Stable-isotope labeled plant products

IsoLife stable Isotope labeled food plant products for tracing food ingredients and identifying the gut microflora.

IsoLife produces and sells Stable Isotope labelled (>97 atom %) products derived from food plants for use as Tracers and Internal Standards in a wide range of research areas and diagnostics in the Life Sciences.

Stable isotope probing (SIP)

Safe stable isotope technologies contribute to food innovation by:

  • Tracing and identifying fermentation products of 13C-labeled dietary fibers in the colon and uptake of 13C SCFA’s,
  • Identifying the functional gut microbial species involved in e.g. fermentation through stable isotope probing (SIP),
  • Measuring bioavailability of bio-active ingredients in the gut system.

Gut microbiota

Innovative food plant products that have been developed include e.g. U-13C Starch, U-13C Inulin, U-DHA, U-13C Tomato, U-13C Lycopene, U-13C Solanine.

Recently, uniformly 13C-labelled starch (>98 atom % 13C) was used in a mice study (Herrmann et al., 2017), which showed that resistant starch assimilating bacteria in fecal samples mainly belonged to Bacteroidetes, as well as members of the Ruminococcacea family. These species were able to convert resistant starch into SCFA’s since 13C was recovered in acetate, propionate and butyrate.

A similar study with uniformly 13C-labeled inulin (>97 atom % 13C) has been used in rat studies to elucidate the microflora involved in fermentation processes of dietary fibers (Butts et al., 2016; Tannock et al., 2014). They showed that the presence of inulin in the diet positively influenced large bowel microbial fermentation and that Bacteroides uniformis, Blautia glucerasea, Clostridium indolis, and Bifidobacterium animalis were the main users of the 13C inulin and probably the main producers of 13C SCFA’s in the bowel.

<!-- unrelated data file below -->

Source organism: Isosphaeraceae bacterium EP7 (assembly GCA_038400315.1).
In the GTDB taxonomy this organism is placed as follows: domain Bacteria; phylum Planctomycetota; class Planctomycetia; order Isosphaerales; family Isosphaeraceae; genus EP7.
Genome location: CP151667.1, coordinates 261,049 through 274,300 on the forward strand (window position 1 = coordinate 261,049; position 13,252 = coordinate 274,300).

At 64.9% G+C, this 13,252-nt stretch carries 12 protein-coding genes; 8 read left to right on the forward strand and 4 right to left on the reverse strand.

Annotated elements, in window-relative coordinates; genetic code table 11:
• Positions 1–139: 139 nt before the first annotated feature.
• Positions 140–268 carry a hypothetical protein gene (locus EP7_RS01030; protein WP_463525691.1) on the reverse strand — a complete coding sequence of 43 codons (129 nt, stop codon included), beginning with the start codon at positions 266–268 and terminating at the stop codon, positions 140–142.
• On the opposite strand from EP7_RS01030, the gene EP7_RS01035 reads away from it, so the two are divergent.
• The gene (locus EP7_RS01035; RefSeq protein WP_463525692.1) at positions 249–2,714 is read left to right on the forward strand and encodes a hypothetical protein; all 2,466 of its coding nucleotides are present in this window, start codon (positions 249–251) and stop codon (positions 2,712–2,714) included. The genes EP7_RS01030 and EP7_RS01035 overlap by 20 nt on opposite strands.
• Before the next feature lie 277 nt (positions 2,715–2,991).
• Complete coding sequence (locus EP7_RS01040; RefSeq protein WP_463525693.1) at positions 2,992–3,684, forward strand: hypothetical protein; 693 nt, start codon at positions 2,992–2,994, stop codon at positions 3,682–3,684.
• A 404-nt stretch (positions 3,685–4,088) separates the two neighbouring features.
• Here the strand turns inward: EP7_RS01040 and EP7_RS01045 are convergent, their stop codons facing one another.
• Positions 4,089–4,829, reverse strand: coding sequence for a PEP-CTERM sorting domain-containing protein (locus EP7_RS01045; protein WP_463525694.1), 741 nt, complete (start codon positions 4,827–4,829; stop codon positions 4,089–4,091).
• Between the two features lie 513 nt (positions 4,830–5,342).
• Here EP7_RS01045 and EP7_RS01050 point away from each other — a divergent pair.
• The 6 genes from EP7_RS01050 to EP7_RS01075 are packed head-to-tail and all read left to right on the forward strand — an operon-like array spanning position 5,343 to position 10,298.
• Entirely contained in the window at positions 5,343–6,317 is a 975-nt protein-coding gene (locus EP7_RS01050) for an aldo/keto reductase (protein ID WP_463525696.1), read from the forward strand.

In a human trial, the effect of wheat bran on the production of SCFA’s after consumption of 13C labelled inulin was investigated (Deroover et al, 2017). Fermentation of 13C-inulin increased plasma SCFA concentrations, but the addition of a single dose of wheat bran did not further increase the SCFA production.

Frost et al. (2014) used U-13C inulin to monitor the accumulation of its fermentation product 13C acetate in the hypothalamus of mice by NMR in order to prove their hypothesis that acetate plays a direct role in reducing appetite via a central homeostatic mechanism.


The availability of unique food tracers like U-13C Starch and U-13C Inulin appear to be highly beneficial for the power and resolution of food studies.

Links to online publications

Deroover L, J Verspreet, A Luypaerts, G Vandermeulen, CM Courtin, K Verbeke. 2017.
Wheat bran does not affect postprandial plasma short-chain fatty acids from 13C-inulin fermentation in healthy subjects.
Nutrients 9: 83.

Herrmann E, W Young, D Rosendale, R Conrad, CU Riedel, M Egert. 2017.
Determination of resistant starch assimilating bacteria in fecal samples of mice by in vitro RNA-based Stable Isotope Probing.
Frontiers in Microbiology 8: 1331.

Butts CA, G Paturi, MH Tavendale, D Hedderley, H Stoklosinski, T Herath, D Rosendale, N Roy, JA Monro, J Ansell. 2016.
The fate of 13C-labelled and non-labelled inulin predisposed to large bowel fermentation in rats.
Food and Function 7: 1825-1832.

Frost G, ML Sleeth, M Sahuri-Arisoylu, B Lizarbe, S Cerdan, L Brody, J Anastasovska, S Ghourab, M Hankir, S Zhang, D Carling, JR Swann, G Gibson, A Viardot, D Morrison, EL Thomas, JD Bell. 2014.
The short-chain fatty acid acetate reduces appetite via a central homeostatic mechanism.
Nature Communications 5. DOI: 10.1038/ncomms4611.

Tannock GW, B Lawley, K Munro, IM Sims, J Lee, CA Butts, N Roy. 2014.
RNA-stable isotope probing (RNA-SIP) shows carbon utilization from inulin by specific bacterial populations in the large bowel of rats.
Applied and Environmental Microbiology 80: 2240-2247.